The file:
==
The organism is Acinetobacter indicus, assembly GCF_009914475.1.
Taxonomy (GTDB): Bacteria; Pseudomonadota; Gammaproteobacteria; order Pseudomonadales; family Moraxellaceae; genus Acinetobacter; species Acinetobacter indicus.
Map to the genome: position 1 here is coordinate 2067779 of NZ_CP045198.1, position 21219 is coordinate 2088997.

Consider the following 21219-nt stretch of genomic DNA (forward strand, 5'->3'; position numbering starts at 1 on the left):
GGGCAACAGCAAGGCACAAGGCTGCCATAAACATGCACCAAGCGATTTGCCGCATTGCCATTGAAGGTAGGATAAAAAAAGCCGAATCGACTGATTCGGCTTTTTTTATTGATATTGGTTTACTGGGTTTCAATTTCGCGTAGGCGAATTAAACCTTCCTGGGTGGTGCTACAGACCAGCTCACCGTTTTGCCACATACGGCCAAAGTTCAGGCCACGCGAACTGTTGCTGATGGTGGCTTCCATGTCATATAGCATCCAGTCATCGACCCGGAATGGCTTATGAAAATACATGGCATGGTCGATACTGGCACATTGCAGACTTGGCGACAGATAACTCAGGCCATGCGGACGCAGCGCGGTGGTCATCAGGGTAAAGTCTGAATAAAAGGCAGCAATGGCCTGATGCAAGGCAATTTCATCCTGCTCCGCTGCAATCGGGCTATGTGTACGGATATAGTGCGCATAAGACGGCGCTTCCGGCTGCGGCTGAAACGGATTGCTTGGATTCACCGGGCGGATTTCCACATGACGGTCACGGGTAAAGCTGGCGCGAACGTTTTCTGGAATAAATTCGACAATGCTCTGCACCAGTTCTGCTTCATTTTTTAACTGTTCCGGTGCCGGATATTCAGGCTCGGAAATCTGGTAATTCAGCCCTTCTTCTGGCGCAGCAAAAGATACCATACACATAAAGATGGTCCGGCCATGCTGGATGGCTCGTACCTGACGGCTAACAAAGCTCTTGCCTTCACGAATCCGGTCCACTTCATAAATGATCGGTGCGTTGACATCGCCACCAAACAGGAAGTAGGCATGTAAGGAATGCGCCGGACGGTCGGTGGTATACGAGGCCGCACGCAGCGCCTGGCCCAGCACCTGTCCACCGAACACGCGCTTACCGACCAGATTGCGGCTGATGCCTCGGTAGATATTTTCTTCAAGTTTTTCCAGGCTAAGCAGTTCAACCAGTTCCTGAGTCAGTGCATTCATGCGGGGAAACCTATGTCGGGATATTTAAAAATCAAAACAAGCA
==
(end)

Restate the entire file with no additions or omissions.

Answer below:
The organism is Acinetobacter indicus, assembly GCF_009914475.1.
Taxonomy (GTDB): Bacteria; Pseudomonadota; Gammaproteobacteria; order Pseudomonadales; family Moraxellaceae; genus Acinetobacter; species Acinetobacter indicus.
Map to the genome: position 1 here is coordinate 2067779 of NZ_CP045198.1, position 21219 is coordinate 2088997.

Consider the following 21219-nt stretch of genomic DNA (forward strand, 5'->3'; position numbering starts at 1 on the left):
GGGCAACAGCAAGGCACAAGGCTGCCATAAACATGCACCAAGCGATTTGCCGCATTGCCATTGAAGGTAGGATAAAAAAAGCCGAATCGACTGATTCGGCTTTTTTTATTGATATTGGTTTACTGGGTTTCAATTTCGCGTAGGCGAATTAAACCTTCCTGGGTGGTGCTACAGACCAGCTCACCGTTTTGCCACATACGGCCAAAGTTCAGGCCACGCGAACTGTTGCTGATGGTGGCTTCCATGTCATATAGCATCCAGTCATCGACCCGGAATGGCTTATGAAAATACATGGCATGGTCGATACTGGCACATTGCAGACTTGGCGACAGATAACTCAGGCCATGCGGACGCAGCGCGGTGGTCATCAGGGTAAAGTCTGAATAAAAGGCAGCAATGGCCTGATGCAAGGCAATTTCATCCTGCTCCGCTGCAATCGGGCTATGTGTACGGATATAGTGCGCATAAGACGGCGCTTCCGGCTGCGGCTGAAACGGATTGCTTGGATTCACCGGGCGGATTTCCACATGACGGTCACGGGTAAAGCTGGCGCGAACGTTTTCTGGAATAAATTCGACAATGCTCTGCACCAGTTCTGCTTCATTTTTTAACTGTTCCGGTGCCGGATATTCAGGCTCGGAAATCTGGTAATTCAGCCCTTCTTCTGGCGCAGCAAAAGATACCATACACATAAAGATGGTCCGGCCATGCTGGATGGCTCGTACCTGACGGCTAACAAAGCTCTTGCCTTCACGAATCCGGTCCACTTCATAAATGATCGGTGCGTTGACATCGCCACCAAACAGGAAGTAGGCATGTAAGGAATGCGCCGGACGGTCGGTGGTATACGAGGCCGCACGCAGCGCCTGGCCCAGCACCTGTCCACCGAACACGCGCTTACCGACCAGATTGCGGCTGATGCCTCGGTAGATATTTTCTTCAAGTTTTTCCAGGCTAAGCAGTTCAACCAGTTCCTGAGTCAGTGCATTCATGCGGGGAAACCTATGTCGGGATATTTAAAAATCAAAACAAGCA